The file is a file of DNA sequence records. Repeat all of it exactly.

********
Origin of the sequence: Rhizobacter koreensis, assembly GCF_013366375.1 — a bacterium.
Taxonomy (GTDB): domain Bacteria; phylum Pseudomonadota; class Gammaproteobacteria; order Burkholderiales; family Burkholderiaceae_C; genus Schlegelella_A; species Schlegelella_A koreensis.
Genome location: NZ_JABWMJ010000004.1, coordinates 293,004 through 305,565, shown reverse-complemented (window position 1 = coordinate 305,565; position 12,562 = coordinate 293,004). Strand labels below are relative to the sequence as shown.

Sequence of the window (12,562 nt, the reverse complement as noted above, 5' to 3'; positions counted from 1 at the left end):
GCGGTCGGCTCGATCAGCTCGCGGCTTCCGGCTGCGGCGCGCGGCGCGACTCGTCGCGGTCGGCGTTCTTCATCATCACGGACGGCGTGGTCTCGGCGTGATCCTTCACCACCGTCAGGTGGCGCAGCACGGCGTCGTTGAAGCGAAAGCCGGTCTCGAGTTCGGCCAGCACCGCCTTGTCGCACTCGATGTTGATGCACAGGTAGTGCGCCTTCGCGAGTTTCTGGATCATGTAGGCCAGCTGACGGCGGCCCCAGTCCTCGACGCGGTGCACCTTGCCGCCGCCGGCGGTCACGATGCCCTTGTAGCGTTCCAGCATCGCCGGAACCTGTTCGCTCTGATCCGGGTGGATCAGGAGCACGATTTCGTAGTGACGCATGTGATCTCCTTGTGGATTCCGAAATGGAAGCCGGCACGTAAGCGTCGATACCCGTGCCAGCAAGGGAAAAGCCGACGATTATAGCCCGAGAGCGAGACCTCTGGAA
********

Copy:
Origin of the sequence: Rhizobacter koreensis, assembly GCF_013366375.1 — a bacterium.
Taxonomy (GTDB): domain Bacteria; phylum Pseudomonadota; class Gammaproteobacteria; order Burkholderiales; family Burkholderiaceae_C; genus Schlegelella_A; species Schlegelella_A koreensis.
Genome location: NZ_JABWMJ010000004.1, coordinates 293,004 through 305,565, shown reverse-complemented (window position 1 = coordinate 305,565; position 12,562 = coordinate 293,004). Strand labels below are relative to the sequence as shown.

Sequence of the window (12,562 nt, the reverse complement as noted above, 5' to 3'; positions counted from 1 at the left end):
GCGGTCGGCTCGATCAGCTCGCGGCTTCCGGCTGCGGCGCGCGGCGCGACTCGTCGCGGTCGGCGTTCTTCATCATCACGGACGGCGTGGTCTCGGCGTGATCCTTCACCACCGTCAGGTGGCGCAGCACGGCGTCGTTGAAGCGAAAGCCGGTCTCGAGTTCGGCCAGCACCGCCTTGTCGCACTCGATGTTGATGCACAGGTAGTGCGCCTTCGCGAGTTTCTGGATCATGTAGGCCAGCTGACGGCGGCCCCAGTCCTCGACGCGGTGCACCTTGCCGCCGCCGGCGGTCACGATGCCCTTGTAGCGTTCCAGCATCGCCGGAACCTGTTCGCTCTGATCCGGGTGGATCAGGAGCACGATTTCGTAGTGACGCATGTGATCTCCTTGTGGATTCCGAAATGGAAGCCGGCACGTAAGCGTCGATACCCGTGCCAGCAAGGGAAAAGCCGACGATTATAGCCCGAGAGCGAGACCTCTGGAA